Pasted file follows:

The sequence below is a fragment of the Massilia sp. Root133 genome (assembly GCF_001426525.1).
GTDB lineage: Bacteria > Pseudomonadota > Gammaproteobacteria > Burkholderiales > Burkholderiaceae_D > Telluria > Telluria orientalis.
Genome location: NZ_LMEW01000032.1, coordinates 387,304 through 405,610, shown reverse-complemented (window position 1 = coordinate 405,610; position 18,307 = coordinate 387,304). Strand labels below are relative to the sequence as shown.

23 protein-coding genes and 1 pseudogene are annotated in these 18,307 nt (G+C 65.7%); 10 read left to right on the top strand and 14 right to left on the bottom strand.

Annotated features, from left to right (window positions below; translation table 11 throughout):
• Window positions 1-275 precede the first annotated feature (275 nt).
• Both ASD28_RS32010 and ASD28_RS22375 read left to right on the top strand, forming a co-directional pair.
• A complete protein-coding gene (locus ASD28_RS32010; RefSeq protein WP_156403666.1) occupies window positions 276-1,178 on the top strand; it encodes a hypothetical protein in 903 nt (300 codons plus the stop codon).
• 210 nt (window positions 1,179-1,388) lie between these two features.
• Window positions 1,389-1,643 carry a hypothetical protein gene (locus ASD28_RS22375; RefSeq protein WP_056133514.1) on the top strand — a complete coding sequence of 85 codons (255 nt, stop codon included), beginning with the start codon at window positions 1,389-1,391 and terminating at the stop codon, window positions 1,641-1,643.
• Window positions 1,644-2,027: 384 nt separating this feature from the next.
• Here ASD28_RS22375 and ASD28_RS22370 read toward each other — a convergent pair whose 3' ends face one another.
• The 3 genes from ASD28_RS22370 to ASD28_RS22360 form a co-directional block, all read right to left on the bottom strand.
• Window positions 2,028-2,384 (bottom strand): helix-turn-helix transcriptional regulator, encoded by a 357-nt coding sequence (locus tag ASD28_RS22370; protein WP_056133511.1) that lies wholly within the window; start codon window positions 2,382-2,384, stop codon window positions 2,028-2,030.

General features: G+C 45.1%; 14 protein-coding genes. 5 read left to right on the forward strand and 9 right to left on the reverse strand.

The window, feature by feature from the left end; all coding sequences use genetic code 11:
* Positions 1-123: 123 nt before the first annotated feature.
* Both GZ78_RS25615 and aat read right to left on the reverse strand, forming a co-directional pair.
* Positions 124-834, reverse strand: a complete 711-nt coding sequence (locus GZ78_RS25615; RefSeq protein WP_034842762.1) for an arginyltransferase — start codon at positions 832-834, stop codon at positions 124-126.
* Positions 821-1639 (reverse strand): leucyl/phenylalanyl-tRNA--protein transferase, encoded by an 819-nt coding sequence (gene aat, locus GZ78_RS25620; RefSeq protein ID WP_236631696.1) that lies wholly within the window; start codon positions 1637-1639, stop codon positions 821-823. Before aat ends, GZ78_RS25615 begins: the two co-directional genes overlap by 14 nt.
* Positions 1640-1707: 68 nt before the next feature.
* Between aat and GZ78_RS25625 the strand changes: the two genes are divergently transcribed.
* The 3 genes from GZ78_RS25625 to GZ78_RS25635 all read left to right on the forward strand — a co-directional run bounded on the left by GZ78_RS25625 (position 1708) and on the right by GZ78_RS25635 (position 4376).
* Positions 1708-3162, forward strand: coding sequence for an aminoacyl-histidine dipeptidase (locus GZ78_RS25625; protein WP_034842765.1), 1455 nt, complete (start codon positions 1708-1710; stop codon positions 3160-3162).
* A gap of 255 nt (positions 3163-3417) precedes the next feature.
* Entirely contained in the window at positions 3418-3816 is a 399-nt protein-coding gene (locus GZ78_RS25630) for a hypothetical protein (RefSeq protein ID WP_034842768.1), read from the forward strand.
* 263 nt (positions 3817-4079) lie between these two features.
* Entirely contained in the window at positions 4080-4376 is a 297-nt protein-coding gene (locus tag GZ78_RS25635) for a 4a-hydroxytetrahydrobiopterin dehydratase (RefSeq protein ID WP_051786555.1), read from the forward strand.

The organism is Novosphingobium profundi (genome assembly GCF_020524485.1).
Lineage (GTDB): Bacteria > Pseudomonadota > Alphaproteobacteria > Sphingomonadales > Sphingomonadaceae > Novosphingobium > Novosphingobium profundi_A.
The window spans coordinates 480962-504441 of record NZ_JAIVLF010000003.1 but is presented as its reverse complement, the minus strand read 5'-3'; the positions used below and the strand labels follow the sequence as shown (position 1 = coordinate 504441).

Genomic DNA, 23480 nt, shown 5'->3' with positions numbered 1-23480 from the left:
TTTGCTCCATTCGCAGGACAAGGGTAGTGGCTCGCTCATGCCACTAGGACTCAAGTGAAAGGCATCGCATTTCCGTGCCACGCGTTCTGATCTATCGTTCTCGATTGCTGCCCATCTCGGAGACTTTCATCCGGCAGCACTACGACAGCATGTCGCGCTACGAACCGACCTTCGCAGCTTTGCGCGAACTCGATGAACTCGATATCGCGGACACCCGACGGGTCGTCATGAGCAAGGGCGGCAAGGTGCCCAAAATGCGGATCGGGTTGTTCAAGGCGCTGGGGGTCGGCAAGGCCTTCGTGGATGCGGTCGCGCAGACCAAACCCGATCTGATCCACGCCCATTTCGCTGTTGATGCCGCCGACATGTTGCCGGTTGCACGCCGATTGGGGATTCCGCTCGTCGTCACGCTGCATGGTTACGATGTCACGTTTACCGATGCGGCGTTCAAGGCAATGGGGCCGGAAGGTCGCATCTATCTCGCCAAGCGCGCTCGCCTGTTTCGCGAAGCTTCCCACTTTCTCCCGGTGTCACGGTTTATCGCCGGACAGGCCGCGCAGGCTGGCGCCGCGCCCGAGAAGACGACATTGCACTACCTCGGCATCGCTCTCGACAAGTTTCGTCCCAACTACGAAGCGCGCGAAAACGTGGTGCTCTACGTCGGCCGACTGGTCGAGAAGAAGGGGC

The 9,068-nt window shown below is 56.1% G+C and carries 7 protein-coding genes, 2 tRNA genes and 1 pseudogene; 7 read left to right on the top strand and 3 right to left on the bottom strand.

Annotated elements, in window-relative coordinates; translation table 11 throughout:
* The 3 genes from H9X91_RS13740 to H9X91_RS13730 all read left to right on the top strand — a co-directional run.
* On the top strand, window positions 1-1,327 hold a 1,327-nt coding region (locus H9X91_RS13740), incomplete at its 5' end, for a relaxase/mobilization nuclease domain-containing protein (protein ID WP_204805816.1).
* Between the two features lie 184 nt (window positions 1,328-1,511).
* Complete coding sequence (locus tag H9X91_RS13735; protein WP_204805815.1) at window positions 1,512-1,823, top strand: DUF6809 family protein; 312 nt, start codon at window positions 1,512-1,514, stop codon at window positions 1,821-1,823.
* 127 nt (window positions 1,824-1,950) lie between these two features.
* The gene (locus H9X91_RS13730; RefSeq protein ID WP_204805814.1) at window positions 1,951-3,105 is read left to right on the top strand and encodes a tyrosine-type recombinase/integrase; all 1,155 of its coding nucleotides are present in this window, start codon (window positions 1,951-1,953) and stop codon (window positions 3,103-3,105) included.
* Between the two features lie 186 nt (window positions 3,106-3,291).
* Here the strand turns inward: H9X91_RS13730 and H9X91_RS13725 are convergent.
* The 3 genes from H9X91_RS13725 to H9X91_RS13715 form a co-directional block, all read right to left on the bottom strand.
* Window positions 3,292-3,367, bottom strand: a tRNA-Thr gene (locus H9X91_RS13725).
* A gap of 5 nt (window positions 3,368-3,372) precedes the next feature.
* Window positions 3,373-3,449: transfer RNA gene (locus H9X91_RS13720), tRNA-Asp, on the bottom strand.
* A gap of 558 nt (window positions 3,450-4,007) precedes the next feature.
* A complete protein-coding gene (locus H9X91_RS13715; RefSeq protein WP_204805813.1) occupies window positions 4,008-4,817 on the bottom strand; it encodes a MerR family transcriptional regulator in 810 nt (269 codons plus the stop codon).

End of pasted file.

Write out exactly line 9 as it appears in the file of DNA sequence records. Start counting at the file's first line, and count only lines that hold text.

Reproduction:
• 210 nt (window positions 1,179-1,388) lie between these two features.